by Phoenician merchants across the Mediterranean world, it evolved and was assimilated by many other
cultures and became the foundation for the Roman alphabet used by Western civilization – as well as all

other alphabetic writing systems currently in use.

Miniatures from Phoenicia intersects my curiosity about linguistics (specifically the branch of
phonology) with my interest in the history of my ancestors, the Phoenicians, particularly their
groundbreaking innovation – the phonetic alphabet – into my music. The music is partially inspired by the
main phonological groups: vowels, plosives (p, t, k, etc...), sibilances/fricatives (s, sh, f, etc...).


The music of Phoenicia has been lost. With this piece, however, I invite the audience to re-imagine
what it might have sounded like. I ask the flutist to play in a number of unconventional ways – sometimes

superimposing multiple extended techniques on top of each other.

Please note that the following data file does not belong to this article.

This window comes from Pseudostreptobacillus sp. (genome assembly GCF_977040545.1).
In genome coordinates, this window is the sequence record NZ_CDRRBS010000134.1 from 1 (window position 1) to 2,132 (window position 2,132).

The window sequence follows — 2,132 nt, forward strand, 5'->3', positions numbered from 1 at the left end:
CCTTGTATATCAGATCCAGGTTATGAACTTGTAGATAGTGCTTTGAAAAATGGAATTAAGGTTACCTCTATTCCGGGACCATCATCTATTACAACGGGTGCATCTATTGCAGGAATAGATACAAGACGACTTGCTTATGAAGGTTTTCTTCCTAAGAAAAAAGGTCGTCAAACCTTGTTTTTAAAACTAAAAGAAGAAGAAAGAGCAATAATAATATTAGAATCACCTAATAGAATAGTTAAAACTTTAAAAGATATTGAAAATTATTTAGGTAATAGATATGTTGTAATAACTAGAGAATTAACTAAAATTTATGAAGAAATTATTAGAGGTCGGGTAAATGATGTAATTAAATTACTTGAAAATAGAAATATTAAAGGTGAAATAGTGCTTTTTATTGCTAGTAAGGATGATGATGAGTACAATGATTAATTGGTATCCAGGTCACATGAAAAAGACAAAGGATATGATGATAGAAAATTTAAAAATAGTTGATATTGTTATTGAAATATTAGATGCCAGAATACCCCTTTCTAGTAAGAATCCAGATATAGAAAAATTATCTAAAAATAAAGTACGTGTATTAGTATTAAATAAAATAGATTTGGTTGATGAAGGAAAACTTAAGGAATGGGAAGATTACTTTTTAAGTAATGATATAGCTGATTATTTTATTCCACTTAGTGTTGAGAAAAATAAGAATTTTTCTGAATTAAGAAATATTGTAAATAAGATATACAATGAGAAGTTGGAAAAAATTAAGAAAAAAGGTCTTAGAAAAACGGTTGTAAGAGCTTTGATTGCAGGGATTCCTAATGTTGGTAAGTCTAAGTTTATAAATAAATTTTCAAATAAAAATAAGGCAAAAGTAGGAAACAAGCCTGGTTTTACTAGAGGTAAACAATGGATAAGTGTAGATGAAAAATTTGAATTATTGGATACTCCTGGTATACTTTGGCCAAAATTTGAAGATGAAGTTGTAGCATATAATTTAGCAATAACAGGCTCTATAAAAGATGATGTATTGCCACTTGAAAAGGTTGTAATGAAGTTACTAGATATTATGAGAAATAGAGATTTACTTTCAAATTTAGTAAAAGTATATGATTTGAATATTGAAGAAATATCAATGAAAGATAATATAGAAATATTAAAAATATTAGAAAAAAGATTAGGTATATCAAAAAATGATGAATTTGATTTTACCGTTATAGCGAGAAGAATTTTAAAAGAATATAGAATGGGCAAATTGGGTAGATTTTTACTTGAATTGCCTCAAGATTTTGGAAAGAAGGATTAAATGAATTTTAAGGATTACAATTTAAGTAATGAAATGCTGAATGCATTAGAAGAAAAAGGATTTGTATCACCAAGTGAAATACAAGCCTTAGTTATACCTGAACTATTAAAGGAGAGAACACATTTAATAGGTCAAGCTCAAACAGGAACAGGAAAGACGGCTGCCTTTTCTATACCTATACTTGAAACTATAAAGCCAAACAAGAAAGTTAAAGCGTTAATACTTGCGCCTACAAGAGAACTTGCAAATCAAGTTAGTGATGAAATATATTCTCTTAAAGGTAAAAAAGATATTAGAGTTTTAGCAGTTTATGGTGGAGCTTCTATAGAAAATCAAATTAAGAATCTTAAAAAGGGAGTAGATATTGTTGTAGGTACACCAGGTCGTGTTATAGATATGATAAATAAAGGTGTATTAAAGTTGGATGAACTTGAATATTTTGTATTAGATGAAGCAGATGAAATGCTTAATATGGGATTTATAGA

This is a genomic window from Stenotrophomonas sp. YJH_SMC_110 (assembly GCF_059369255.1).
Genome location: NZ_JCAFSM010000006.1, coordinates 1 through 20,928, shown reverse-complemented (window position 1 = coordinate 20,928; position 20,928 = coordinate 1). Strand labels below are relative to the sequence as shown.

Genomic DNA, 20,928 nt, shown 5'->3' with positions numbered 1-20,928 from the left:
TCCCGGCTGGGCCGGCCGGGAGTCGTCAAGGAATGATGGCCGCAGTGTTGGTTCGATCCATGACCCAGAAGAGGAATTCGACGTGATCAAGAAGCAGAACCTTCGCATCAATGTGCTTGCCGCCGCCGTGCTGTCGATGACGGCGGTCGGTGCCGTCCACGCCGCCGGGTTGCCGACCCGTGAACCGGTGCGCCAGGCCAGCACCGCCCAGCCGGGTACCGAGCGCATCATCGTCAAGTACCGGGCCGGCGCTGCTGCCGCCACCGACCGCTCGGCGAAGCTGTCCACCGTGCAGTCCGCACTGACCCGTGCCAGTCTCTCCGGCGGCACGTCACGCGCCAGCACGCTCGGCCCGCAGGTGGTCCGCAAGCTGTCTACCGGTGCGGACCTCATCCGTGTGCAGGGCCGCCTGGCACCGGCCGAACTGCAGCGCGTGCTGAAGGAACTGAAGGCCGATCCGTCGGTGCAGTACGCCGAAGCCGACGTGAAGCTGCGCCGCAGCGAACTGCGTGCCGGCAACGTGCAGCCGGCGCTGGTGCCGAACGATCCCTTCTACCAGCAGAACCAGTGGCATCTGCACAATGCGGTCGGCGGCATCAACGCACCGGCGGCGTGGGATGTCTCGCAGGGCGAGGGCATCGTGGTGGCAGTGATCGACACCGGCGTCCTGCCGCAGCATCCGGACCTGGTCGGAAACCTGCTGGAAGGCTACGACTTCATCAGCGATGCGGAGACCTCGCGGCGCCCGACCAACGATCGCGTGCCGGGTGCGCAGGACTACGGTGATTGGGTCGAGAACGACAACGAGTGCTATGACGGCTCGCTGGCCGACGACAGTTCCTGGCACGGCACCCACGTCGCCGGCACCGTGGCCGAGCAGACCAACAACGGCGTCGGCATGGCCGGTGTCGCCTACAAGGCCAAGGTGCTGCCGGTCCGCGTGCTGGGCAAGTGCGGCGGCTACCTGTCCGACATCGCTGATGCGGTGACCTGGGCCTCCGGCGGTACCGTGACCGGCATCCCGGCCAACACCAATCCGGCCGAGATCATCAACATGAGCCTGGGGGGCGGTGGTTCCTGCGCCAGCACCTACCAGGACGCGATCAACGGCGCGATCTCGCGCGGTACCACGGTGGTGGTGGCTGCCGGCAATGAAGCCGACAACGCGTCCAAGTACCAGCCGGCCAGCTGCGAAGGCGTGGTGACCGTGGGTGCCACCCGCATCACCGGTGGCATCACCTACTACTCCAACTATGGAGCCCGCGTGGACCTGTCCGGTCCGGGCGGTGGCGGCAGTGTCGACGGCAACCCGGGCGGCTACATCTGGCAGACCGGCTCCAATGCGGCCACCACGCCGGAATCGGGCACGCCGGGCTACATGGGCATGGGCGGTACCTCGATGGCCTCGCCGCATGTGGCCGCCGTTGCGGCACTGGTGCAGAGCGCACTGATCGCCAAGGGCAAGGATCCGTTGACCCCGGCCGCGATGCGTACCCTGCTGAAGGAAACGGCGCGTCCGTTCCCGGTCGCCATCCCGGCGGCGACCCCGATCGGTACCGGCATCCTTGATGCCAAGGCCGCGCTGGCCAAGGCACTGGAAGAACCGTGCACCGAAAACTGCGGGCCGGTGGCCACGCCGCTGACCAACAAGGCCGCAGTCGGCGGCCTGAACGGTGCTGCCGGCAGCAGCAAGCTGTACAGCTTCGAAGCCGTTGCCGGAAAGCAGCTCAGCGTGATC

The language of the music is constructed with the help of small cells that form recursive patterns –
mimicking the recursive nature of Semitic languages. Perhaps one might hear the spirit of ancient Phoenicia

come back to life through these miniatures.

Miniatures from Phoenicia is dedicated to Mary Kay Fink who so generously helped me, and without
whom this piece would not exist in its current form. I am eternally grateful for all of her guidance, ideas

and inspiration – as well as for premiering the piece.

Photo by Hamid Payombarnia
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Surge for solo flute or alto flute (2016) by Iman Habibi

Iman Habibi, D.M.A. (Michigan), is an Iranian-Canadian composer and pianist, and a founding member of the piano duo ensemble, Piano Pinnacle.